The Courts-Martial Appeal Court found that the appellant had been tried strictly in accordance with a procedure prescribed by Parliament. The proceedings could not be stigmatised as abusive. Accordingly they dismissed Mr. Martin's appeal, but certified the following question of law:

     "Whether proceedings by way of a court-martial which are regularly constituted and conducted according to provisions of the Army Act 1955 may nevertheless be stigmatised as an abuse of process."

Mr. Martin now appeals against the decision of the Courts-Martial Appeal Court by leave of your Lordships' House.

          The background is straightforward. At the time of the murder the appellant, a civilian, was living with his family in Germany. His father, Corporal Martin, was serving with British Forces at Rheindahlen. It is common ground that while in Germany the appellant was, as a member of Corporal Martin's family, subject to military law: see the Army Act 1955, section 209 and Schedule 5, paragraph 5. He was therefore correctly charged in Germany with having committed the civil offence of murder, contrary to section 70 of the Army Act. On 8 February 1994 the Commander of the Rhine Garrison appointed the Commander of Rheindahlen Support Unit to act as the appellant's commanding officer. It is to be presumed that the commanding officer carried out an investigation in accordance with rule 7 of the Rules of Procedure (Army) 1972. At all events the commanding officer decided to refer the case to higher authority with a view to the appellant being tried by court-martial. The higher authority in accordance with section 79(1) of the Act thereupon took the prescribed steps with a view to a trial by court-martial in accordance with section 79(3) of the Act.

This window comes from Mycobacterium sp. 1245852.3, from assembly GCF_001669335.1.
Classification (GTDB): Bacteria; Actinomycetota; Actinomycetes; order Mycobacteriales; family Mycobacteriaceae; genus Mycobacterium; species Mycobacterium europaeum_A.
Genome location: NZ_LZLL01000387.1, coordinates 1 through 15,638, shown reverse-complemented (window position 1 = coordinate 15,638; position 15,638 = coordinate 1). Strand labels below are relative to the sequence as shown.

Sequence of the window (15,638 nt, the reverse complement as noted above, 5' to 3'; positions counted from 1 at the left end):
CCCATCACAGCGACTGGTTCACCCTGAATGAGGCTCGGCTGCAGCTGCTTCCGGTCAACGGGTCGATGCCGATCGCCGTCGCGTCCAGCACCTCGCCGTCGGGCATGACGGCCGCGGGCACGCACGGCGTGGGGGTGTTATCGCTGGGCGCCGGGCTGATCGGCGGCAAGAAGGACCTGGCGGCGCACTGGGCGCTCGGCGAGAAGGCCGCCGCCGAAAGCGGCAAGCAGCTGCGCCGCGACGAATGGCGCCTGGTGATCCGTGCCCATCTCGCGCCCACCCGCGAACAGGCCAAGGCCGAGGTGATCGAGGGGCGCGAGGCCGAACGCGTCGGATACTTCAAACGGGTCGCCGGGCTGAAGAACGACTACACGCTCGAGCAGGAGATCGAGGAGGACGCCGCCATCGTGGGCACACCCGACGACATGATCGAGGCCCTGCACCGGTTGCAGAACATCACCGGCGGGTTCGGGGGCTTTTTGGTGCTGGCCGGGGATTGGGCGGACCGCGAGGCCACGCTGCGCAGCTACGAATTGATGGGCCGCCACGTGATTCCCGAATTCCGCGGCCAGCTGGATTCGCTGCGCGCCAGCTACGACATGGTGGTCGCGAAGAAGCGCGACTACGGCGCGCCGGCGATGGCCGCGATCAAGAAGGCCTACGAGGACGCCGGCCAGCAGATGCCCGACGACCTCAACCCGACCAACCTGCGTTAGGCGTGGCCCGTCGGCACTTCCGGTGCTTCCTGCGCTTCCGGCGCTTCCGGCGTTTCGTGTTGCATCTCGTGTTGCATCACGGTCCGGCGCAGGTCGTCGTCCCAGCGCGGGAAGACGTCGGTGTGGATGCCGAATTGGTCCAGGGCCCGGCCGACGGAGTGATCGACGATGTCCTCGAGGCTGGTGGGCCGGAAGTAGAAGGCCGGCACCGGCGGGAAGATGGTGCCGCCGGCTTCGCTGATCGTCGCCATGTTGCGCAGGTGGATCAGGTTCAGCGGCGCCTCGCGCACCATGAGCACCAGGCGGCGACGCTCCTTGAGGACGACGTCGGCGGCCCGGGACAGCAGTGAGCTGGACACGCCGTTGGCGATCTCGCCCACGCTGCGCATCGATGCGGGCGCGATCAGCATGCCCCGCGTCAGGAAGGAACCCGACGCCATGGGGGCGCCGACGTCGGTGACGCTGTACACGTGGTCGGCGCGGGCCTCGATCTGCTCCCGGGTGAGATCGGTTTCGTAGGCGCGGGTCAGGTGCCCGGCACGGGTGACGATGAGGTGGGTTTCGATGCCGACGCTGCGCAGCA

In the meantime, Corporal Martin had been posted to England. He returned with his family on 24 March 1994. The appellant remained behind in Germany until mid April 1994, when he too was returned so as to be near his family. He was detained at the Military Corrective Training Centre at Colchester.

          On Corporal Martin's return to England, the appellant would ordinarily have ceased to be subject to military law. But section 131 of the Act provides an exception. The appellant remained subject to military law in respect of offences committed while in Germany, provided his trial started within six months. Since it seemed unlikely that the trial could start by 24 October (six months after his father returned to England) it was necessary to obtain the consent of the Attorney-General under section 132(3A).

          On 14 June 1994 the Attorney-General was asked for his consent. It was explained that the trial was to take place in Germany, since many of the witnesses were German and they could not be subpoenaed to attend a trial in England. It was also explained that this was a case in which the British military authorities had jurisdiction by reason of the German Government having waived its primary right to exercise jurisdiction under the N.A.T.O. Status of Forces Agreement (Cmnd. 9363). On 10 December the Attorney- General gave his consent to the prosecution of the appellant by court-martial.